Start your love story with journals

blog3 - journal love

Whether you’re completely new to publishing, or are getting back onto the publishing scene after a break, there are a few things you should bear in mind before getting started.

After a thorough review of the literature, my conclusion is to keep MEETIC advice for dating, but applied to journals/editors instead of people:

  • Keep it real: You get what you give. Honesty and communication have often been viewed as the cornerstones of a happy relationship, so by being honest about yourself and what you’re looking for in a journal from the start, you’ll have a better chance of meeting a journal who’s right for you. (Target journals which fit your research quality and your curriculum excellence).
  • Get the most from your time. If you want to catch editors’ eyes and stand out from the crowd, it pays to be specific in your interests and to highlight the qualities you and your research have. (Submit well crafted papers).
  • Trust your instincts. Love generally happens over time, so if a journal you’ve never met or have recently made contact with asks you for money, they probably don’t have the best intention. (Wise piece of advice! Though I don’t necessarily agree with it regarding journals).
  • Be Date Smart. Meeting good journals for the first time can be extremely exciting, but be sure to keep your feet on the ground and stay sober throughout the date. (Heed what editors say, be positive and answer always in time, either accepted the paper with changes or rejected).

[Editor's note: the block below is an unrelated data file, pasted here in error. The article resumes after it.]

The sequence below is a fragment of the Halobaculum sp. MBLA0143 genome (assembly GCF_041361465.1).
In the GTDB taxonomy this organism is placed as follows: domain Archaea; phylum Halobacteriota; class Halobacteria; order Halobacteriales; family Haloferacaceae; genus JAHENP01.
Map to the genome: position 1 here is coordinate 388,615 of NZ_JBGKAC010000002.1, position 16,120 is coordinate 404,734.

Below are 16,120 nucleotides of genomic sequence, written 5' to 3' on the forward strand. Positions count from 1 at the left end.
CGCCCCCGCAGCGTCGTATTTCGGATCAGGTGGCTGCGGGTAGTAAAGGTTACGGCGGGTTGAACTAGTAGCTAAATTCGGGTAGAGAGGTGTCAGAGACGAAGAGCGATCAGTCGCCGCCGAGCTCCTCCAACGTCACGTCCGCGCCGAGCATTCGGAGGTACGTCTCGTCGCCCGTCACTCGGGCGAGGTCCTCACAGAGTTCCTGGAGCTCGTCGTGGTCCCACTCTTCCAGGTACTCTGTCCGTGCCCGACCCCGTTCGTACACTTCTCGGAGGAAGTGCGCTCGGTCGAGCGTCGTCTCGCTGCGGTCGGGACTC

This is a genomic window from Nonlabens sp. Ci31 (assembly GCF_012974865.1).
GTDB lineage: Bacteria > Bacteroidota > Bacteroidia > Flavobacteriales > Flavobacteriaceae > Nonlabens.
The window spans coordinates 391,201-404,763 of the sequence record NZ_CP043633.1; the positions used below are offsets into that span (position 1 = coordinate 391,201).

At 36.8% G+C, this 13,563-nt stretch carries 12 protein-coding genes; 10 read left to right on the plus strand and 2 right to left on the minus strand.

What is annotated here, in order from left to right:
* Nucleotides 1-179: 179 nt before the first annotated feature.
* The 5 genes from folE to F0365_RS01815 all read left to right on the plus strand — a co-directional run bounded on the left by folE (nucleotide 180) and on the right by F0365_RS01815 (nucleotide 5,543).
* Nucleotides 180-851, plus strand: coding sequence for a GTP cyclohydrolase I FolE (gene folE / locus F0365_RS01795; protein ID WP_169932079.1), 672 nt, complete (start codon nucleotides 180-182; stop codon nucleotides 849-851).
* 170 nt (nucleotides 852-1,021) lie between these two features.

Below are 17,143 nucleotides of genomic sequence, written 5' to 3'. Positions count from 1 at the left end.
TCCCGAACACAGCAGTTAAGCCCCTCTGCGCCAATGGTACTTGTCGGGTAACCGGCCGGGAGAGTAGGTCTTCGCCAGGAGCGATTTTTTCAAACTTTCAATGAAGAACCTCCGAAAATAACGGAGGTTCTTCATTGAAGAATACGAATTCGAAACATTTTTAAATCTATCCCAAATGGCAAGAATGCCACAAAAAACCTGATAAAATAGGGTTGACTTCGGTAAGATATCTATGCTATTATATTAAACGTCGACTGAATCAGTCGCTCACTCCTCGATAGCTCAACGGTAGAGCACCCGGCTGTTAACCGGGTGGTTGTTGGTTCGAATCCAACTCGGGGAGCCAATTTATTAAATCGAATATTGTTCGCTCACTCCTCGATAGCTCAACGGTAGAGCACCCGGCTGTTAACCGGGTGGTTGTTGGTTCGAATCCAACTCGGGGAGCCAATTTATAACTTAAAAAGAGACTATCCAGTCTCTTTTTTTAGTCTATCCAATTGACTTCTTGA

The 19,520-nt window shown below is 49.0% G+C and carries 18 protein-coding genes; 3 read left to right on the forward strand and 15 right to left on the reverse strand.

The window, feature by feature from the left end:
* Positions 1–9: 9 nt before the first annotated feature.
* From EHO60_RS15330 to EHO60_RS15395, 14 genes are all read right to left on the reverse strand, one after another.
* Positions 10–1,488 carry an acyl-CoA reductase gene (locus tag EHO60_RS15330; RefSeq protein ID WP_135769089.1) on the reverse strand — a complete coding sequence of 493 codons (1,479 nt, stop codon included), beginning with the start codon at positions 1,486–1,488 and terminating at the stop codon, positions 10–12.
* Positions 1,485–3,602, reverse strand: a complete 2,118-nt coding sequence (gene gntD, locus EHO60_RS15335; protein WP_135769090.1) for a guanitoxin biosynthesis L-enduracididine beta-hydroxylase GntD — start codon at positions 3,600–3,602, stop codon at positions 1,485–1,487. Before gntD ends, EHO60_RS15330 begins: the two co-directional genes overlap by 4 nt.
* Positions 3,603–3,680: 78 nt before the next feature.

• Long Distance Journals. Fifty years ago, the idea of ‘courting’ journals ‘who lived’ in the next town (much less across the globe) was pretty much unheard of. Today, technology has made it possible to publish in journals all over the world, and we constantly hear of inspiring long-distance and international journal love stories.

Every day, many academics successfully find love with journals on Gaudeamus, so why not get started now?

4 Responses to Start your love story with journals

  1. Pingback: Journals indexing: A Space Odyssey? « How to publish in journals

  2. Pingback: Journals that ask for money. Is it so dishonest? « How to publish in journals

  3. Pingback: Worst practices for peer reviewers « How to publish in journals

  4. Pingback: Benchmark with your peers: Q&A with a prolific PhD Fellow « How to publish in journals

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